I was once in charge of a large Easter Egg hunt at a church. We’re talking hundreds of people and thousands of eggs. The event started at 2 p.m., and by about 2:45 p.m., every last egg had been claimed. A few minutes before 3 p.m., a mother and little girl showed up, the girl wearing a frilly dress and clutching her Easter basket, ready to find her eggs. They thought the event started at 3 p.m. As I started to explain this to the mom, I could see the little girl’s face begin to fall. Just then, one of the kids from our church came over to us and said, “Here, she can have some of my eggs.” A few more kids did the same, and before you knew it, the little girl’s basket was brimming with Easter eggs. Was that the fair thing to do? No.

In middle school, I was in the Boy Scouts, and I was preparing for the exam to be promoted to First Class. My form of preparation was to put the Boy Scout manual on my desk and hope that somehow the information magically transferred to my brain. My mother and step-father and I had just moved to Virginia, away from all my family back in Indiana. I was struggling with issues at home and at school, so I was terribly unprepared when it came time for me to demonstrate my knowledge of knots. The Scout Master asked for a double fisherman’s knot, and I twisted and turned the rope a few times, then handed him what I would call an unprepared scout’s knot. After the test, the scoutmaster called me in and asked me how things were going at home. “Not great,” I said. “Did you study for this test?” he asked. “No,” I said. “OK,” he said, “we’ll work on those knots together.” And he handed me my first-class badge. Was that the fair thing to do? No.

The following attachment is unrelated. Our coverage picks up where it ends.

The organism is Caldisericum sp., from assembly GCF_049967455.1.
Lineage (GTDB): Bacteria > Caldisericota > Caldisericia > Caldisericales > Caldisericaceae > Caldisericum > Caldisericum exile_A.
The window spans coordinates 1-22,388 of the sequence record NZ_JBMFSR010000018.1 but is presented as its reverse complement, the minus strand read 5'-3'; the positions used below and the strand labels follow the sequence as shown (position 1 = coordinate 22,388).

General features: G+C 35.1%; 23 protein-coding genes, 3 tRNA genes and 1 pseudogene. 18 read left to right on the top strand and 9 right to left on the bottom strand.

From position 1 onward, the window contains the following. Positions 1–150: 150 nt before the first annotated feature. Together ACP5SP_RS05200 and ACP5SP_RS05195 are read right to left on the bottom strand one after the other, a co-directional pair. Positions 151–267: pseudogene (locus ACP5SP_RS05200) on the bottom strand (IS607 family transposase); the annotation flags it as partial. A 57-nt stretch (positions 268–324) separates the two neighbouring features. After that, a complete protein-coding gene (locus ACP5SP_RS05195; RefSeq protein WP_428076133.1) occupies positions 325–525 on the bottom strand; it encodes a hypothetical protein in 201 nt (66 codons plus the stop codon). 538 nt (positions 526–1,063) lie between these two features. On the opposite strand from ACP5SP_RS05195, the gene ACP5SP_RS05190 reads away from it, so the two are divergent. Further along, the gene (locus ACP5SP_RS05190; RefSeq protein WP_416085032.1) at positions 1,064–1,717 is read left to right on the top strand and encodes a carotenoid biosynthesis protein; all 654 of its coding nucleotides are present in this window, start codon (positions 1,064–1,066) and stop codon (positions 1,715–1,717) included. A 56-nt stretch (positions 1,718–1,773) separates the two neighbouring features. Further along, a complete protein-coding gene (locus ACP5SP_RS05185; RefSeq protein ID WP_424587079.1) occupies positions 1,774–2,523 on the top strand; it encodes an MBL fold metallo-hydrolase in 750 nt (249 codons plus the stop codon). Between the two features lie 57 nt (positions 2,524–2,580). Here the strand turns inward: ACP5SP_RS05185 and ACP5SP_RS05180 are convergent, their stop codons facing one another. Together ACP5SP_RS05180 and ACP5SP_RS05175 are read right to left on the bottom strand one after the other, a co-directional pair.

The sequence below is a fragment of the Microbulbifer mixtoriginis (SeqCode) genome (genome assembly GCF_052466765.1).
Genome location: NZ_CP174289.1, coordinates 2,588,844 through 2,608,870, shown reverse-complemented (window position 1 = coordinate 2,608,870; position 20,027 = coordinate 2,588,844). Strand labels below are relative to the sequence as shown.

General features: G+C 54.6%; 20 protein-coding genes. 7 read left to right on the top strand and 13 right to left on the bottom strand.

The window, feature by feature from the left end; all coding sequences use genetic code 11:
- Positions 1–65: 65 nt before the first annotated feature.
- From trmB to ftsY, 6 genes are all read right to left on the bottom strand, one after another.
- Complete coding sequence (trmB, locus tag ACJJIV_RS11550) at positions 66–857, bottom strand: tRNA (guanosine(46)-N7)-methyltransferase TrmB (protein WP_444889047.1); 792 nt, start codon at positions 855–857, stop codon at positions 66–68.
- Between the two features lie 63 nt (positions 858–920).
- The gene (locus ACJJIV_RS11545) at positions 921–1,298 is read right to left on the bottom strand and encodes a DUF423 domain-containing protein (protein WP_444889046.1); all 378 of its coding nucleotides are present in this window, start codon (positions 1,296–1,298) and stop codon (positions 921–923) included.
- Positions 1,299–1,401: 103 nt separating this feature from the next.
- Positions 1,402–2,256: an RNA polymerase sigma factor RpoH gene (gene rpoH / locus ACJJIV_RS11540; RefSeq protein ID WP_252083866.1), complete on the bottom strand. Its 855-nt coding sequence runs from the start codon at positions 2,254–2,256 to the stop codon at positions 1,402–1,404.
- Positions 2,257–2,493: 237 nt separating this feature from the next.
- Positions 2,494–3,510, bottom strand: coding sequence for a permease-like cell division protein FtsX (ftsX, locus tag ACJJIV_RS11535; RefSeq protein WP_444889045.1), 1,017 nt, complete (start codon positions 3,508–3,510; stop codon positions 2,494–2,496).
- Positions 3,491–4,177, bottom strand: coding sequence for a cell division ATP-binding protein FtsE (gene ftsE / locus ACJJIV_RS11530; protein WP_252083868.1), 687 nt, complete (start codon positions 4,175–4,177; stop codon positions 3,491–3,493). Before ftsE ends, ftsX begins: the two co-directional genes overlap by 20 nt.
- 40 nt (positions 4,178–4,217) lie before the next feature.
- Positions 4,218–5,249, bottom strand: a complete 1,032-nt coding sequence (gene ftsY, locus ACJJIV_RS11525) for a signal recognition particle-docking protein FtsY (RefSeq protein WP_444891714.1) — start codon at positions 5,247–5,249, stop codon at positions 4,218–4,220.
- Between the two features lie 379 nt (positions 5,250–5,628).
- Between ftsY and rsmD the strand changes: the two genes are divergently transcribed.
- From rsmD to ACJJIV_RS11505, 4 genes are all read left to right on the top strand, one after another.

Our sense of outrage at the end of this story softens a bit when we remember that there are times we have been the ones that deserved justice but instead received grace. In fact, if we want to be really honest with ourselves, we are the late workers. We are the ones who have gotten so much more than we have deserved or earned. Because, you see, God set out the rules of what it means to live as God’s people. God spelled out very clearly what we are to do and not do in order to receive the blessing of being called children of God. And every single one of us has failed. Every single one of us has fallen short. And if God was truly a God of justice, then we all would suffer the consequences of our shortcomings, just as we deserve.